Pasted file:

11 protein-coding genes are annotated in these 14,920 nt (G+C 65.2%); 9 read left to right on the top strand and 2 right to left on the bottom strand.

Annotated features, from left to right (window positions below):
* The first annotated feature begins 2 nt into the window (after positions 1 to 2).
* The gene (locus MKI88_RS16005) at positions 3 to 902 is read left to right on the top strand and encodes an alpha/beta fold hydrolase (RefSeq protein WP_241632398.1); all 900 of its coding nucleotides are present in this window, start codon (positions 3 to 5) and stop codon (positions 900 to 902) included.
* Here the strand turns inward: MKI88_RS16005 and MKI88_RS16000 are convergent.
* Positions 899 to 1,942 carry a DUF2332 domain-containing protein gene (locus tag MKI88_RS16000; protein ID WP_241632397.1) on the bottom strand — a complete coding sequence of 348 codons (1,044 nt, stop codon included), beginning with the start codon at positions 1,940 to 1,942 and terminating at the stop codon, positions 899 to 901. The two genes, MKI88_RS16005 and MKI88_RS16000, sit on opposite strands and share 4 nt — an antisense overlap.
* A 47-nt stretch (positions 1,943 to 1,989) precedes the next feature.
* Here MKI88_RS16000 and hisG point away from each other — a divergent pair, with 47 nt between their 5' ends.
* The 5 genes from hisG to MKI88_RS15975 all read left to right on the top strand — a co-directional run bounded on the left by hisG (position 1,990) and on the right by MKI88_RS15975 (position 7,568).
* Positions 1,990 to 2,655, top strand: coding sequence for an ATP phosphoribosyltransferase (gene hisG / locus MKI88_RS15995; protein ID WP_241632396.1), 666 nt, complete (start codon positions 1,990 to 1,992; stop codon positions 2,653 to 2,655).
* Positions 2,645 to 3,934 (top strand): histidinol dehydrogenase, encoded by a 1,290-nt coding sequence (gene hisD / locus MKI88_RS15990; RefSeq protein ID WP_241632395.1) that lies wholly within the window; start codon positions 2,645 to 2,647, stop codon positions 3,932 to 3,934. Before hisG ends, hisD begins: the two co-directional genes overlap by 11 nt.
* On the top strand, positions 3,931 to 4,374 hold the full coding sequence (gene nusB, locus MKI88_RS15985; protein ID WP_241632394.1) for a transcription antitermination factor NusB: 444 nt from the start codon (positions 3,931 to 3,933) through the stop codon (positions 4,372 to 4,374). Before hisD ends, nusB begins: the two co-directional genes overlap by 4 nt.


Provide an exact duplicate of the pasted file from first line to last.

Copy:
11 protein-coding genes are annotated in these 14,920 nt (G+C 65.2%); 9 read left to right on the top strand and 2 right to left on the bottom strand.

Annotated features, from left to right (window positions below):
* The first annotated feature begins 2 nt into the window (after positions 1 to 2).
* The gene (locus MKI88_RS16005) at positions 3 to 902 is read left to right on the top strand and encodes an alpha/beta fold hydrolase (RefSeq protein WP_241632398.1); all 900 of its coding nucleotides are present in this window, start codon (positions 3 to 5) and stop codon (positions 900 to 902) included.
* Here the strand turns inward: MKI88_RS16005 and MKI88_RS16000 are convergent.
* Positions 899 to 1,942 carry a DUF2332 domain-containing protein gene (locus tag MKI88_RS16000; protein ID WP_241632397.1) on the bottom strand — a complete coding sequence of 348 codons (1,044 nt, stop codon included), beginning with the start codon at positions 1,940 to 1,942 and terminating at the stop codon, positions 899 to 901. The two genes, MKI88_RS16005 and MKI88_RS16000, sit on opposite strands and share 4 nt — an antisense overlap.
* A 47-nt stretch (positions 1,943 to 1,989) precedes the next feature.
* Here MKI88_RS16000 and hisG point away from each other — a divergent pair, with 47 nt between their 5' ends.
* The 5 genes from hisG to MKI88_RS15975 all read left to right on the top strand — a co-directional run bounded on the left by hisG (position 1,990) and on the right by MKI88_RS15975 (position 7,568).
* Positions 1,990 to 2,655, top strand: coding sequence for an ATP phosphoribosyltransferase (gene hisG / locus MKI88_RS15995; protein ID WP_241632396.1), 666 nt, complete (start codon positions 1,990 to 1,992; stop codon positions 2,653 to 2,655).
* Positions 2,645 to 3,934 (top strand): histidinol dehydrogenase, encoded by a 1,290-nt coding sequence (gene hisD / locus MKI88_RS15990; RefSeq protein ID WP_241632395.1) that lies wholly within the window; start codon positions 2,645 to 2,647, stop codon positions 3,932 to 3,934. Before hisG ends, hisD begins: the two co-directional genes overlap by 11 nt.
* On the top strand, positions 3,931 to 4,374 hold the full coding sequence (gene nusB, locus MKI88_RS15985; protein ID WP_241632394.1) for a transcription antitermination factor NusB: 444 nt from the start codon (positions 3,931 to 3,933) through the stop codon (positions 4,372 to 4,374). Before hisD ends, nusB begins: the two co-directional genes overlap by 4 nt.